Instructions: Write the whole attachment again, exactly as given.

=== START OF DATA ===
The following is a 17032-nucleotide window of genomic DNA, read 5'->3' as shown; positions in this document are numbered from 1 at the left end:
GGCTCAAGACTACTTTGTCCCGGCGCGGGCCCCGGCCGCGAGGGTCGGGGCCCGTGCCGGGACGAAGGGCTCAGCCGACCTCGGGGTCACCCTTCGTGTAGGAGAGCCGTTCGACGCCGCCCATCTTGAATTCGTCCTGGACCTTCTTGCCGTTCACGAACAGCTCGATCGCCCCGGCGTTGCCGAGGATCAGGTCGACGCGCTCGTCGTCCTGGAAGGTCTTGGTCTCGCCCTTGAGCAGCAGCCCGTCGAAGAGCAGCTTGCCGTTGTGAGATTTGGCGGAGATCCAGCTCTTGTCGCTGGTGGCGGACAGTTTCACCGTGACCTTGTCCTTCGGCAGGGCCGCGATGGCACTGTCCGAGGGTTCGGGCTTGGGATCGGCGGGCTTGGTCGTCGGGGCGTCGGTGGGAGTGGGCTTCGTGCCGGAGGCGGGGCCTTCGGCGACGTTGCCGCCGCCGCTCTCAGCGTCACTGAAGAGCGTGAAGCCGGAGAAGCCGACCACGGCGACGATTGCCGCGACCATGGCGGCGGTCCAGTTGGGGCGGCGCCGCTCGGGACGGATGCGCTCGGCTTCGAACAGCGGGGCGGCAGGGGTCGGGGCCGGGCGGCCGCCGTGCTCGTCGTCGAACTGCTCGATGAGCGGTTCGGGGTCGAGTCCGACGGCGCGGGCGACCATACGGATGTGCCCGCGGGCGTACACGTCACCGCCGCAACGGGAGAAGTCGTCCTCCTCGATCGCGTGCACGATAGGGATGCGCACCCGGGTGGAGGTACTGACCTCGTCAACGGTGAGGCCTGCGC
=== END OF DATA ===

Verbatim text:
The following is a 17032-nucleotide window of genomic DNA, read 5'->3' as shown; positions in this document are numbered from 1 at the left end:
GGCTCAAGACTACTTTGTCCCGGCGCGGGCCCCGGCCGCGAGGGTCGGGGCCCGTGCCGGGACGAAGGGCTCAGCCGACCTCGGGGTCACCCTTCGTGTAGGAGAGCCGTTCGACGCCGCCCATCTTGAATTCGTCCTGGACCTTCTTGCCGTTCACGAACAGCTCGATCGCCCCGGCGTTGCCGAGGATCAGGTCGACGCGCTCGTCGTCCTGGAAGGTCTTGGTCTCGCCCTTGAGCAGCAGCCCGTCGAAGAGCAGCTTGCCGTTGTGAGATTTGGCGGAGATCCAGCTCTTGTCGCTGGTGGCGGACAGTTTCACCGTGACCTTGTCCTTCGGCAGGGCCGCGATGGCACTGTCCGAGGGTTCGGGCTTGGGATCGGCGGGCTTGGTCGTCGGGGCGTCGGTGGGAGTGGGCTTCGTGCCGGAGGCGGGGCCTTCGGCGACGTTGCCGCCGCCGCTCTCAGCGTCACTGAAGAGCGTGAAGCCGGAGAAGCCGACCACGGCGACGATTGCCGCGACCATGGCGGCGGTCCAGTTGGGGCGGCGCCGCTCGGGACGGATGCGCTCGGCTTCGAACAGCGGGGCGGCAGGGGTCGGGGCCGGGCGGCCGCCGTGCTCGTCGTCGAACTGCTCGATGAGCGGTTCGGGGTCGAGTCCGACGGCGCGGGCGACCATACGGATGTGCCCGCGGGCGTACACGTCACCGCCGCAACGGGAGAAGTCGTCCTCCTCGATCGCGTGCACGATAGGGATGCGCACCCGGGTGGAGGTACTGACCTCGTCAACGGTGAGGCCTGCGC